To acquire a ”notable liturgical formation and a deep, personal familiarity with the earlier form of the liturgical celebration” (Motu Proprio, Benedict XVI, July 2007) or an exploration into the theological, historical, devotional, liturgical, ritualistic, architectural, artistic, linguistic, practical, legalistic, mystical… aspects of the Holy Sacrifice of the Mass.
Why is the Extraordinary Form so important?
Contrarily to a common misinformed affirmations, the desire to follow this Old Rite is not the fruit of a certain futile nostalgia of the past. It suffices to look at the crowds of young families and seminarians to be convinced. The EF carries within itself a mysterious strength, a power that transcends times and generations.
Since there is only one and unique teaching of our Mother the Church about the Sacrifice of the Mass, the core theology, divinely taught, cannot be the point of differentiation between one rite or another. They are all diverse expression of
the same doctrine. They bring from the East to the West some beautiful variation of expression of the same Sacrifice. The Extraordinary Form is a treasure chest in this regard.
The Extraordinary Form greatly insists on the notion of Present. Present as a gift: Jesus Himself, substantially present, is given to us and offered to His Father. Present as The Instant: Mass is not only a commemoration, a souvenir of a past moment, Mass is the same act offered once and for all in the Upper Room, once and for all bloodily executed on the Calvary, once and for all sacramentally continued at each Mass. All rubrics tend to mark this unity of Christ, Host, Priest and Altar.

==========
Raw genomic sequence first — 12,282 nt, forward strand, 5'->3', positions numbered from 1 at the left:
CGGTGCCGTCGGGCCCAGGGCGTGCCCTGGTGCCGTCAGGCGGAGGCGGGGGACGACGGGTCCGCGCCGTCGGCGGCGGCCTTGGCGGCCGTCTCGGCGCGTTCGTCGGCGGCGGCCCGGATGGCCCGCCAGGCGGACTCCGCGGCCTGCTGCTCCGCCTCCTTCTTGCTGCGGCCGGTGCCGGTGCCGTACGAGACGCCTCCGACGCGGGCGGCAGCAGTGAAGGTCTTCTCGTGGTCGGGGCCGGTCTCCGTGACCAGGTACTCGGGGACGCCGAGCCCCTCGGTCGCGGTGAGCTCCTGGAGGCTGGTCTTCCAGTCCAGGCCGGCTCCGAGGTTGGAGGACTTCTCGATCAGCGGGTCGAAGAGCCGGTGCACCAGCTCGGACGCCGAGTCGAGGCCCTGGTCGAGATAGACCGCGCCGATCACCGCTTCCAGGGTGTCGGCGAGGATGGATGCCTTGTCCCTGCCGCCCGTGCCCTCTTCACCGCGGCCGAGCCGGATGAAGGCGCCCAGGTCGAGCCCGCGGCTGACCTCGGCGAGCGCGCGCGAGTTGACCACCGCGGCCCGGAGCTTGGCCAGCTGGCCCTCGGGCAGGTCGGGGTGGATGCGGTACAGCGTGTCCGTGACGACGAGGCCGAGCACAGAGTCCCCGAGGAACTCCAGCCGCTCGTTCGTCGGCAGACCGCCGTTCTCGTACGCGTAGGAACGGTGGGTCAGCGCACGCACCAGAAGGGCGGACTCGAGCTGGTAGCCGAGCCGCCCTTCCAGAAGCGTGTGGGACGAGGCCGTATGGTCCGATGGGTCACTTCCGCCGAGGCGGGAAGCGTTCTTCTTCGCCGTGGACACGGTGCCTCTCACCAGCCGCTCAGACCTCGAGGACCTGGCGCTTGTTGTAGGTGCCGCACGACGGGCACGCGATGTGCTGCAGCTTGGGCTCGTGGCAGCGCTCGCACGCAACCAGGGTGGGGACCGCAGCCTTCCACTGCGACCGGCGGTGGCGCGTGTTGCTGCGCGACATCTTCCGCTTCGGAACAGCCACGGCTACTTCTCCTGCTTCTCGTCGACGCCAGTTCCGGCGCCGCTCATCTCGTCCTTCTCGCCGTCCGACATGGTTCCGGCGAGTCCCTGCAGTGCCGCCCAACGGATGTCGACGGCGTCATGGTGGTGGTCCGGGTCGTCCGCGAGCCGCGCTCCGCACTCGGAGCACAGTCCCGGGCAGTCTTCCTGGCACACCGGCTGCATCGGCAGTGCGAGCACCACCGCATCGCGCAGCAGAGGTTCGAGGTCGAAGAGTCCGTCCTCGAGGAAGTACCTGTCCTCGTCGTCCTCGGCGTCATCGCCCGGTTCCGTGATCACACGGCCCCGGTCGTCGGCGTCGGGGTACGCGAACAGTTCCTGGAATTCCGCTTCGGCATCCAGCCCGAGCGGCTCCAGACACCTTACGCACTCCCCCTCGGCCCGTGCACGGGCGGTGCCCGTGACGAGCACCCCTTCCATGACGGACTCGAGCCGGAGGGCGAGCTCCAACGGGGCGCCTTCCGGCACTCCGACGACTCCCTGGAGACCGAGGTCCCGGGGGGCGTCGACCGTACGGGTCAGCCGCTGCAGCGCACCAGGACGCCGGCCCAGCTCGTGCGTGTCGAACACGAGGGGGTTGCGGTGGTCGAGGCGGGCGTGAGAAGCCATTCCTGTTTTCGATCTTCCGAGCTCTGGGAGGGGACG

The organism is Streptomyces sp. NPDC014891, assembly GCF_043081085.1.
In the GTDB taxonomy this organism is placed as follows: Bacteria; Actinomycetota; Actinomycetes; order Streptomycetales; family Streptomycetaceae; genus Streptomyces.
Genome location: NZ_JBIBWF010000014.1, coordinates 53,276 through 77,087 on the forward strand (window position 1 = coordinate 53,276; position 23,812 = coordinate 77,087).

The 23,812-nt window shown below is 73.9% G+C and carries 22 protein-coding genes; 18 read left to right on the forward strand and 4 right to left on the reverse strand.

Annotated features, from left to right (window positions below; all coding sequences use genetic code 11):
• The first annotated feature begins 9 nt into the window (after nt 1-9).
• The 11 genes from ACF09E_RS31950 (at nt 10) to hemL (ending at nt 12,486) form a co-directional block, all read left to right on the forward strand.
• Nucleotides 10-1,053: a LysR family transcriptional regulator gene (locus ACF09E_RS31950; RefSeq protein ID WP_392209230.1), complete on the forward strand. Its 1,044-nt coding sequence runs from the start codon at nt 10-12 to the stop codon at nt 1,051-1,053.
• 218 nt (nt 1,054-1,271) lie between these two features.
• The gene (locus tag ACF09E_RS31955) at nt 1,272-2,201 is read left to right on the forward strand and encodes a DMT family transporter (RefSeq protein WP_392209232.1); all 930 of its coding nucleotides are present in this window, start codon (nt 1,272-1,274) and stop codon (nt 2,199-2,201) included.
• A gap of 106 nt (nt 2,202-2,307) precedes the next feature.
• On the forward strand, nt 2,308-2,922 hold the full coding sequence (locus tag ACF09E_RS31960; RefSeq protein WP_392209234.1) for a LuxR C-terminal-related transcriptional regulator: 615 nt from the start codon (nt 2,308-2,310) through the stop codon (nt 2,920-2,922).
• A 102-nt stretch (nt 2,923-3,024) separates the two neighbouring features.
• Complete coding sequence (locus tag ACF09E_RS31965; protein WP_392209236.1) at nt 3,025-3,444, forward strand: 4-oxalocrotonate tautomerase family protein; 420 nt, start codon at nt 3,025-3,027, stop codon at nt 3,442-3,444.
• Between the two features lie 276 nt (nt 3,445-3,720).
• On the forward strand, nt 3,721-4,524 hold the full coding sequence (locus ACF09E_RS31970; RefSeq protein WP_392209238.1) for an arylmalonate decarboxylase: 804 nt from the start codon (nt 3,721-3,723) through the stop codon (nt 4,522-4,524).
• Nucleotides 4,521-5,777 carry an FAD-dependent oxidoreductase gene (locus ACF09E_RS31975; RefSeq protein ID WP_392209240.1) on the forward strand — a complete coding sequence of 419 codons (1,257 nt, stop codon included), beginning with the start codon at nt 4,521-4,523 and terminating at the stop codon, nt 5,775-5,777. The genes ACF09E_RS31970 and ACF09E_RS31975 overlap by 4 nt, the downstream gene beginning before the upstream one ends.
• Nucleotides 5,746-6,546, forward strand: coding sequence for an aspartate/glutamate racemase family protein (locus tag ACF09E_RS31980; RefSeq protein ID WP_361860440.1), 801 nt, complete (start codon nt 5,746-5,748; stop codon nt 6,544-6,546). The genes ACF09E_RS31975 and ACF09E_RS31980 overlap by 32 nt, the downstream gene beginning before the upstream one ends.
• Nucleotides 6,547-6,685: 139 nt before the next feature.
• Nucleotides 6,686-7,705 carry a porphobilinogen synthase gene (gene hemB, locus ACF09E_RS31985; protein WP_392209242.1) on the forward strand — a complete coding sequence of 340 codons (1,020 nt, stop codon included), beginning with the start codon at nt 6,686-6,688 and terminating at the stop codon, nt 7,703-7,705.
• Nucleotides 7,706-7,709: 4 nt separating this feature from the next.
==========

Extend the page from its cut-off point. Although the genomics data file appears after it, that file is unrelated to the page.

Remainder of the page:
The Extraordinary Form gives a great part to beauty as a reflect of God Himself. Beauty of Christ that is adored by genuflections, ton of voices, silence and respect due to the sacred space. Beauty of every objects that are used: sacred vessels made of precious metal, embroidered vestments, architecture expressing faith, music. Beauty of the disappearance of the Priest.
It is the perfect expression of the Revelation and its two sources that are Scripture and Tradition. The Scriptures quoted from the Vulgate, its original translation, are mainly used to form the words of the Mass. The ars celebrandi, or the way to say Mass is totally received from Tradition. Rubrics are established as they are since immemorial time .
Indeed the Extraordinary Form is a vivid part of the legacy of the Church, a beautiful treasure to be kept, cherished, and taught.
Next Week: The Notion of Sacrifice and its Structure
Canon Olivier Meney, ICRSS